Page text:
Abstract: This work aims at determining the effect of wastewater input and hydrologic regimes on the epilithic algal colonization over artificial substrates in the Aburrá–Medellin River. For this purpose, at eight stations in the river were installed 14 polypropylene baskets with 2000 grams of gravel as substrates in order to know the algae response to changes in water quality (reflected in changes in biological indices and also affected by fluctuations in water levels; i.e., flow rates, and therefore changes in its composition according to the hydrological cycle). Alterations generated in the composition and abundance of algae by wastewater discharges and change in water levels did not produce a pattern of colonization. Based on the above, it allowed to conclude that algae are sensitive organisms to particular events that affect water quality in the Aburrá–Medellín River.

Keywords: Epiphyton; Colonization; Algae; Water Quality of Aburrá-Medellín River


Authors: Juan Pablo Arrigoni; Gabriela Paladino; Francisca Laos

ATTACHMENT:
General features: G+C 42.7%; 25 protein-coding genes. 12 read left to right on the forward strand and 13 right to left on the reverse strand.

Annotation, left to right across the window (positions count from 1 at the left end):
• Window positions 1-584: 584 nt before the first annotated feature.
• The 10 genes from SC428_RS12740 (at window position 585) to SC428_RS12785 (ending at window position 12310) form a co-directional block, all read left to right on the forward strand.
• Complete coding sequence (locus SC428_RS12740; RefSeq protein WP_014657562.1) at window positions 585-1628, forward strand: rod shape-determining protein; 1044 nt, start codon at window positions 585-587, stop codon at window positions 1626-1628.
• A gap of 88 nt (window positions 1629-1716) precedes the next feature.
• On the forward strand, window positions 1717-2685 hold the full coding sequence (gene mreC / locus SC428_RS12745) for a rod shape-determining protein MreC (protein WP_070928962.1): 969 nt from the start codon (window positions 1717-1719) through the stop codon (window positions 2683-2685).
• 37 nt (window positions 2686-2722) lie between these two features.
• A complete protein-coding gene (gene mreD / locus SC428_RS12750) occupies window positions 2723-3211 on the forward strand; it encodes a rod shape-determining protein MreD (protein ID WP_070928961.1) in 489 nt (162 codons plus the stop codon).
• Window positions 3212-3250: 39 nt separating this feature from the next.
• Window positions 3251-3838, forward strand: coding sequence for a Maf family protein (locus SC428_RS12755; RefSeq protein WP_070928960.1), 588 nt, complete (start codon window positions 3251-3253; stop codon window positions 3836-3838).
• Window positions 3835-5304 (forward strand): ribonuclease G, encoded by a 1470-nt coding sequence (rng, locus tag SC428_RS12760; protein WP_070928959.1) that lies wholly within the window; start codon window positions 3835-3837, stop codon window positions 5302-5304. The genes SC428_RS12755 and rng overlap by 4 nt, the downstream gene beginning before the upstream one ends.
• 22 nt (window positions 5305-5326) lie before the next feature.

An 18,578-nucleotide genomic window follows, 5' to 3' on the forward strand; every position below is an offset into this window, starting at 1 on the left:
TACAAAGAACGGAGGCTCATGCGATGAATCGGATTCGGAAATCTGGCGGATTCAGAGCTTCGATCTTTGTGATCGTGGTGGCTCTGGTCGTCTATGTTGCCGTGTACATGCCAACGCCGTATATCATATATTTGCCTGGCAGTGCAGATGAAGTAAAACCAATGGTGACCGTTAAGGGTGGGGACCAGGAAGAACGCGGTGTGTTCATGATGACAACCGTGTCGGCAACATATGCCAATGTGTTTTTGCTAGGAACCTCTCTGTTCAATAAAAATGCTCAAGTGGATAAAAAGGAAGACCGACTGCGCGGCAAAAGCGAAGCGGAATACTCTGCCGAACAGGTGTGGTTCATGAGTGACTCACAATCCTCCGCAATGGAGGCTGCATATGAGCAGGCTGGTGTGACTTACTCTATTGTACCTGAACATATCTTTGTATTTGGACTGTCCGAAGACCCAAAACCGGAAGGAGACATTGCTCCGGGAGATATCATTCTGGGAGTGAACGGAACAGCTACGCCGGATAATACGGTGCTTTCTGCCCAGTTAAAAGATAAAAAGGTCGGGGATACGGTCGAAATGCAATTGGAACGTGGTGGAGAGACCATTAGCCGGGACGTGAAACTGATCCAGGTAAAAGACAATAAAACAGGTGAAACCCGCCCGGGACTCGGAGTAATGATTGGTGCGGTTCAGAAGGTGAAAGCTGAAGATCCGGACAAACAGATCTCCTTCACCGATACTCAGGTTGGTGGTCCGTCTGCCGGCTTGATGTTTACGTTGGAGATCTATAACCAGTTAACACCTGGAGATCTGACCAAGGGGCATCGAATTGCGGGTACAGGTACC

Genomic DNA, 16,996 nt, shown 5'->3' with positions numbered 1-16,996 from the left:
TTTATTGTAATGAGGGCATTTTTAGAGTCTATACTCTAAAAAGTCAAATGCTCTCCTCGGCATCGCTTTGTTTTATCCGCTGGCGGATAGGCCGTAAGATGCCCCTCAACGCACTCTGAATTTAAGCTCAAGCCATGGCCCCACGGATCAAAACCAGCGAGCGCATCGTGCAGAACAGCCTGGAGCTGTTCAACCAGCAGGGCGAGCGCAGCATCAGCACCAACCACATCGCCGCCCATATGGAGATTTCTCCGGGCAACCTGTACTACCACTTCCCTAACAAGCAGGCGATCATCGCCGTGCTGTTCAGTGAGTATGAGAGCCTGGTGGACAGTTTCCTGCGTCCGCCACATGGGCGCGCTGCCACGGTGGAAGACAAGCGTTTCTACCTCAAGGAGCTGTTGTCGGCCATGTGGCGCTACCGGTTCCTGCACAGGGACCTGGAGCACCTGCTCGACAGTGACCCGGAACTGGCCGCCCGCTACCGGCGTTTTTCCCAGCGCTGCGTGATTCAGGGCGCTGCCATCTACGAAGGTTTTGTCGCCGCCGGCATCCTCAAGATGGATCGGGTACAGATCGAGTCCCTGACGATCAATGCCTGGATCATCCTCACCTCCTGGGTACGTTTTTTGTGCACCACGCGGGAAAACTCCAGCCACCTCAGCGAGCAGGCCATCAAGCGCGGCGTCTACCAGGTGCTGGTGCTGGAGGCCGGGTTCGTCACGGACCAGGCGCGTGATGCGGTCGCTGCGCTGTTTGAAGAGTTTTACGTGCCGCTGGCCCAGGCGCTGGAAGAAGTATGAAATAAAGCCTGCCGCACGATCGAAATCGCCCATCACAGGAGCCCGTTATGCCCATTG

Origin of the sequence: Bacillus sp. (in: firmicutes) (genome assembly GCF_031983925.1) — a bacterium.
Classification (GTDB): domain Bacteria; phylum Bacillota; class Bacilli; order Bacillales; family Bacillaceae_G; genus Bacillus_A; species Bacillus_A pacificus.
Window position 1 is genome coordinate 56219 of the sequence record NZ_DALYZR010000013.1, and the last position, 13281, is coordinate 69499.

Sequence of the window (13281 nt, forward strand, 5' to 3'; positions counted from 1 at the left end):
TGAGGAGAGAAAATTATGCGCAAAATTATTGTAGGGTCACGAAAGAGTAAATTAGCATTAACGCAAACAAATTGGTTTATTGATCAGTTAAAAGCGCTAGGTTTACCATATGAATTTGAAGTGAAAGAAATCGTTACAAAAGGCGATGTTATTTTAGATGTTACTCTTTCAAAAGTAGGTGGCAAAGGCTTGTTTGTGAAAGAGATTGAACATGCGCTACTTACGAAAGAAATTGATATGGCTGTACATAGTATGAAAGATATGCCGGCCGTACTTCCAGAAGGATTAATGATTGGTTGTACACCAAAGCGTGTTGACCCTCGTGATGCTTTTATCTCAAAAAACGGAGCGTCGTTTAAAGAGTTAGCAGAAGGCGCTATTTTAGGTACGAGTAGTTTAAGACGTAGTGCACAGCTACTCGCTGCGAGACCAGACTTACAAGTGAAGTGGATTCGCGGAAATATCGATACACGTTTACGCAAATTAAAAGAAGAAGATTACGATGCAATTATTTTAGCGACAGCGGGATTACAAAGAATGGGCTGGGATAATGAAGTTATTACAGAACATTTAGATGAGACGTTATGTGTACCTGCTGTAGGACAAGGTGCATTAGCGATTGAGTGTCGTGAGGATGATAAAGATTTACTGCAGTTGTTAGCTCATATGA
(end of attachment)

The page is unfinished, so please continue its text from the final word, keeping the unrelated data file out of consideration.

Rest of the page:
Abstract: Decentralized composting has become a powerful option for municipal organic waste management. This technology, not only is an effective tool to treat organic waste, producing compost as a valuable by-product, but also represents an innovative way to involve waste generators in treatment operations. Decentralized composting contributes to reducing waste transportation, treatment costs and landfilling volumes thus resulting in a positive impact on municipal waste management programs. In this work, three low-tech composter prototypes were designed and built using discarded metallic oil drums and recycled plastic materials. The composting experience was carried out at an oilfield, using food waste from a catering service for 65 people. Temperature was used as the main indicator of the composting process, and final product quality was characterized through the following variables: total nitrogen, total phosphorous, extractable phosphorous, pH, organic matter and electrical conductivity. Results confirm the effectiveness of this composting technology for organic waste treatment: thermophilic temperatures were reached in all prototypes, and final products obtained from all composters showed high nutrient and organic matter contents, but also high pH and electrical conductivity values, which frequently appear in decentralized composting product; however, obtained values are still adequate for agronomic applications. Nevertheless, some significant differences were found for these variables among the prototypes, possibly related to design characteristics. Finally, composters construction could be optimised by recycling other waste, as shown in this experience (metallic drums, high density polyethylene and accessories), in order to improve the strategies for decentralised composting.